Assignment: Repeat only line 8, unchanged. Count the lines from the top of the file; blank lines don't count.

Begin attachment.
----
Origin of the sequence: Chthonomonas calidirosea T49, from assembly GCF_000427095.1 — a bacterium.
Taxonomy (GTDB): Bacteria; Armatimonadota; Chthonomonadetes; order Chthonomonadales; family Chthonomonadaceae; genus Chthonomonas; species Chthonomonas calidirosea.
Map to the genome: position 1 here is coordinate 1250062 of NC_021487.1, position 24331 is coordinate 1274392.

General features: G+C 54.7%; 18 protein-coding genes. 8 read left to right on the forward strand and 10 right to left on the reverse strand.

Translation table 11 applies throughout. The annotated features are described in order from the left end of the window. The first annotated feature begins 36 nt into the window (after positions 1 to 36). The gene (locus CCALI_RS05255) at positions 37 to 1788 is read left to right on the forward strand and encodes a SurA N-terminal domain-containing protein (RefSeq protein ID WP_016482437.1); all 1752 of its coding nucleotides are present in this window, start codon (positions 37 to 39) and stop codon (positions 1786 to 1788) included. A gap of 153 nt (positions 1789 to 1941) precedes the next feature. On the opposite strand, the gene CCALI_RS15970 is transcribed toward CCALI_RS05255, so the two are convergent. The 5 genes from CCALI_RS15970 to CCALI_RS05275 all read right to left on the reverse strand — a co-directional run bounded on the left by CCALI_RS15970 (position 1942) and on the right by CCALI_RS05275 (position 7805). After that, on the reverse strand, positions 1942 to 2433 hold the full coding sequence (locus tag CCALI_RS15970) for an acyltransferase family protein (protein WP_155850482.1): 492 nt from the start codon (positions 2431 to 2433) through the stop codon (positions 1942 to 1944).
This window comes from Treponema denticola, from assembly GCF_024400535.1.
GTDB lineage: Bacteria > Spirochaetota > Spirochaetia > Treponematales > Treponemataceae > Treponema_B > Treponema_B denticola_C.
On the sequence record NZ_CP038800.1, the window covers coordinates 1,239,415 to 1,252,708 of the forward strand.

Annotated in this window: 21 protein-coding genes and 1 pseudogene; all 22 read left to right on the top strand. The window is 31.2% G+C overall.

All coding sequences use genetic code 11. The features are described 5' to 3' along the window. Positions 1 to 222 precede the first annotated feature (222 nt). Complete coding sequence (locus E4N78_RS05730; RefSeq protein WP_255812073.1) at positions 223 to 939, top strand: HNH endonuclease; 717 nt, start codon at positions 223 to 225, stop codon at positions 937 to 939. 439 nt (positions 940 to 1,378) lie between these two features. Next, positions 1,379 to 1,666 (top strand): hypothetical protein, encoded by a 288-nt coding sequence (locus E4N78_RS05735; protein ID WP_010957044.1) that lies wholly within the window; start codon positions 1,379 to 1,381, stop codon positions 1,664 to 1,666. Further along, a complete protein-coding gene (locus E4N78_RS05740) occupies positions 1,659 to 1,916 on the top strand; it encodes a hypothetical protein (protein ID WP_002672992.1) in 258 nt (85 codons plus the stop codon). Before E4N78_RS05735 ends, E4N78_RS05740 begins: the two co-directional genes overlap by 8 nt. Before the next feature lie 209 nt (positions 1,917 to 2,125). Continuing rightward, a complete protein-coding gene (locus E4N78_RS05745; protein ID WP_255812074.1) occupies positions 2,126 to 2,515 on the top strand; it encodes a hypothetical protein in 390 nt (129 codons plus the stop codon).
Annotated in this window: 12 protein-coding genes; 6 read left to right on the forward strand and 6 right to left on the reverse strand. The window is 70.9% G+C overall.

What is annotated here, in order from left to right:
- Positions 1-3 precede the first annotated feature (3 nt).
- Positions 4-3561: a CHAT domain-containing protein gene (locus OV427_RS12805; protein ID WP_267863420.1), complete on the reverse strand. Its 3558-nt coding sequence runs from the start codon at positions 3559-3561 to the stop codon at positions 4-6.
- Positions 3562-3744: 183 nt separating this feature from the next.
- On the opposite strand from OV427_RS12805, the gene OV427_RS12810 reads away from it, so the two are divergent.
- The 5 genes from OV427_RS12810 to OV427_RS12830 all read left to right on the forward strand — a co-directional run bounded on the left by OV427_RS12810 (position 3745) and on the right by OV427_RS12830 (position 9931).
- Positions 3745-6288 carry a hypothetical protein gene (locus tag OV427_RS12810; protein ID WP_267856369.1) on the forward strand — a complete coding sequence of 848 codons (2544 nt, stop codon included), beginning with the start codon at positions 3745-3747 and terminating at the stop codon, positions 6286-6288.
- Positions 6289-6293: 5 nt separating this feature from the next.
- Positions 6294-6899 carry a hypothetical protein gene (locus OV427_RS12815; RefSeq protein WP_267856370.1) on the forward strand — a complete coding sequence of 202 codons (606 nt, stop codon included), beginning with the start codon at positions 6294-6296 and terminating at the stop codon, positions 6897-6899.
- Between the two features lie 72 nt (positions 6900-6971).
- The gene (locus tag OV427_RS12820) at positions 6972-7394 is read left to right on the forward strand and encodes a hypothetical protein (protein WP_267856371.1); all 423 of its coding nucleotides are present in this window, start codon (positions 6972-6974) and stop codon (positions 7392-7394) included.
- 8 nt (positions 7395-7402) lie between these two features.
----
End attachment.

On the sequence record NZ_CP038800.1, the window covers coordinates 1,239,415 to 1,252,708 of the forward strand.